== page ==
One in five veterans are diagnosed with it.
That’s 300,000 to 340,000 people.,2
But those numbers are mere estimates because some never come forward.
I’m talking about Post-Traumatic Stress Disorder (aka PTSD), and the devastating effect it’s having on our troops and their families—many of whom suffer in silence.
Earlier this week, a news story was released about a young couple who met, fell in love, and later married just after the groom returned from his second tour in Afghanistan. But the honeymoon phase came to a screeching halt when Brandon disappeared.
“Everything that I thought I knew got torn out from underneath me,” Brandon’s wife, Kate, said.
Brandon had taken his jeep and his dog, and vanished into thin air. The behavior was so unexpected, Kate feared for her husband’s life. So she called the police.
Days later, Brandon called. He was in the hills of Montana and ready to confess: he had lost his job due to his addiction to crystal meth. It came as a complete shock to his friends and family.
“Life and death situations were real to me every day,” Brandon told the press. “Wiping away the dirt from an IED…is it going to explode in [my] face? That changed me. I became numb. I lost all hope of the future. A lot of pain. Thinking how wonderful it would be just to end it.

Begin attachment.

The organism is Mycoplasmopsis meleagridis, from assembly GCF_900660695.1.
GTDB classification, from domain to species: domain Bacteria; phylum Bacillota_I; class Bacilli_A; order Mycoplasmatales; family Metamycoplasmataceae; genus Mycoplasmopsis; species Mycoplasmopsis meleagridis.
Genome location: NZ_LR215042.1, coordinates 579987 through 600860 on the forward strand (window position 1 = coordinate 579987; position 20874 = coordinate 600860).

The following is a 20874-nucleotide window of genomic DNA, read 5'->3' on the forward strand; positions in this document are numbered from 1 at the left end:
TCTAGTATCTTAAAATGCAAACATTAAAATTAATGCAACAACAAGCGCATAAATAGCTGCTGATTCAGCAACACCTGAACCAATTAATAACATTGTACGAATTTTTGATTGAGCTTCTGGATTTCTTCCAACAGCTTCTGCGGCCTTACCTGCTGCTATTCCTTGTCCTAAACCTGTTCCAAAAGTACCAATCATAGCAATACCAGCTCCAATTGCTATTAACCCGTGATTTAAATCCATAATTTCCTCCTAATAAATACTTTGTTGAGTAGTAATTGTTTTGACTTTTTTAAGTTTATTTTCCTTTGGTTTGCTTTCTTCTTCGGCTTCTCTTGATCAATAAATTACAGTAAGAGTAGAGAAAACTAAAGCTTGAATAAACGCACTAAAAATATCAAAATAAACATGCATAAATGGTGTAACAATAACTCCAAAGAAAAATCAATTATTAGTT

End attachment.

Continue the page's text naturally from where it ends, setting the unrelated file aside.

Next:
“It drives you to want to take your head through the wall,” he continued. “You don’t want to relive those [memories]. It stirs up so much emotion in a short period of time and it can come on from anything…so, to me, drugs was just like, ‘Well, I’ll give it a shot.’”
Kate wasted no time coming alongside Brandon, and the two eventually founded Project Cohort—an effort to help those suffering from PTSD.
According to the U.S. Department of Veteran Affairs, Brandon is just one of thousands of service men and women who suffer in silence. Approximately 11 to 20 percent of veterans who have served in Operation Iraqi Freedom or Operation Enduring Freedom have PTSD in a given year. But in a, “large national survey nearly half of those who screened positive for probable post-traumatic stress disorder (PTSD) or major depression reported that they had not received any mental health care in the previous year.”
Why? Either because of the stigma associated with utilizing mental health services, a lack of support, or because they hadn’t established relationships with others entering the group therapy process.
Then there are the veterans from other war eras: about 10 percent of Gulf War vets suffer with PTSD in a given year, and nearly 30 percent of Vietnam War veterans suffered from the condition at some point in their lifetime.2
I, personally, haven’t suffered from PTSD or walked alongside a veteran with PTSD. However, with so many heroes returning from war-torn countries, I began to wonder what I—the Christian community—could do to help.